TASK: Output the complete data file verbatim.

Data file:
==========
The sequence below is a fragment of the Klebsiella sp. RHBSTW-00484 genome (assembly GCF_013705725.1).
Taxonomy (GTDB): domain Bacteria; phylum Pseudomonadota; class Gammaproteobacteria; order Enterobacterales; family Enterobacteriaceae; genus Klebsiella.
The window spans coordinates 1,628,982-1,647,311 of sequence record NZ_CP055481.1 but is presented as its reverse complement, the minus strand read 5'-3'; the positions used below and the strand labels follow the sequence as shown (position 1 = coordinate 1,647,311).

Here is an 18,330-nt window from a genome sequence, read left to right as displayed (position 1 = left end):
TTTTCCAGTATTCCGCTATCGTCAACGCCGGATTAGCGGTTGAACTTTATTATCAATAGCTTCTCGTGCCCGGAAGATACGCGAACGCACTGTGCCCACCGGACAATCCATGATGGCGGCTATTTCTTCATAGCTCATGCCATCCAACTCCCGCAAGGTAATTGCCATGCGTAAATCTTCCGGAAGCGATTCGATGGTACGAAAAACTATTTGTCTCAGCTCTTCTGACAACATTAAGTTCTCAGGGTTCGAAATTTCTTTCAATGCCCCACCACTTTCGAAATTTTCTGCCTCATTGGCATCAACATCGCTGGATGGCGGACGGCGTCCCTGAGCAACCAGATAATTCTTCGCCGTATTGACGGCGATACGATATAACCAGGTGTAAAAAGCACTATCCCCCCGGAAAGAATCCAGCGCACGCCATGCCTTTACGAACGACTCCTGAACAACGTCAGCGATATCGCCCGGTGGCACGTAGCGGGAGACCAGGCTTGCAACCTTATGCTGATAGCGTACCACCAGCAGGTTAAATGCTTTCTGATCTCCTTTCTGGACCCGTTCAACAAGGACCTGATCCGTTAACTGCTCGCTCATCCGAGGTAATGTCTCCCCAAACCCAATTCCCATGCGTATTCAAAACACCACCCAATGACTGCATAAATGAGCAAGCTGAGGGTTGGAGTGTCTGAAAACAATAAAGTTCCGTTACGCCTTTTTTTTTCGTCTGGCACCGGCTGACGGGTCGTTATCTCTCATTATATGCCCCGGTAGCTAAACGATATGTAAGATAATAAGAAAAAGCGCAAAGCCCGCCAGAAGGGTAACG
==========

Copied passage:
The sequence below is a fragment of the Klebsiella sp. RHBSTW-00484 genome (assembly GCF_013705725.1).
Taxonomy (GTDB): domain Bacteria; phylum Pseudomonadota; class Gammaproteobacteria; order Enterobacterales; family Enterobacteriaceae; genus Klebsiella.
The window spans coordinates 1,628,982-1,647,311 of sequence record NZ_CP055481.1 but is presented as its reverse complement, the minus strand read 5'-3'; the positions used below and the strand labels follow the sequence as shown (position 1 = coordinate 1,647,311).

Here is an 18,330-nt window from a genome sequence, read left to right as displayed (position 1 = left end):
TTTTCCAGTATTCCGCTATCGTCAACGCCGGATTAGCGGTTGAACTTTATTATCAATAGCTTCTCGTGCCCGGAAGATACGCGAACGCACTGTGCCCACCGGACAATCCATGATGGCGGCTATTTCTTCATAGCTCATGCCATCCAACTCCCGCAAGGTAATTGCCATGCGTAAATCTTCCGGAAGCGATTCGATGGTACGAAAAACTATTTGTCTCAGCTCTTCTGACAACATTAAGTTCTCAGGGTTCGAAATTTCTTTCAATGCCCCACCACTTTCGAAATTTTCTGCCTCATTGGCATCAACATCGCTGGATGGCGGACGGCGTCCCTGAGCAACCAGATAATTCTTCGCCGTATTGACGGCGATACGATATAACCAGGTGTAAAAAGCACTATCCCCCCGGAAAGAATCCAGCGCACGCCATGCCTTTACGAACGACTCCTGAACAACGTCAGCGATATCGCCCGGTGGCACGTAGCGGGAGACCAGGCTTGCAACCTTATGCTGATAGCGTACCACCAGCAGGTTAAATGCTTTCTGATCTCCTTTCTGGACCCGTTCAACAAGGACCTGATCCGTTAACTGCTCGCTCATCCGAGGTAATGTCTCCCCAAACCCAATTCCCATGCGTATTCAAAACACCACCCAATGACTGCATAAATGAGCAAGCTGAGGGTTGGAGTGTCTGAAAACAATAAAGTTCCGTTACGCCTTTTTTTTTCGTCTGGCACCGGCTGACGGGTCGTTATCTCTCATTATATGCCCCGGTAGCTAAACGATATGTAAGATAATAAGAAAAAGCGCAAAGCCCGCCAGAAGGGTAACG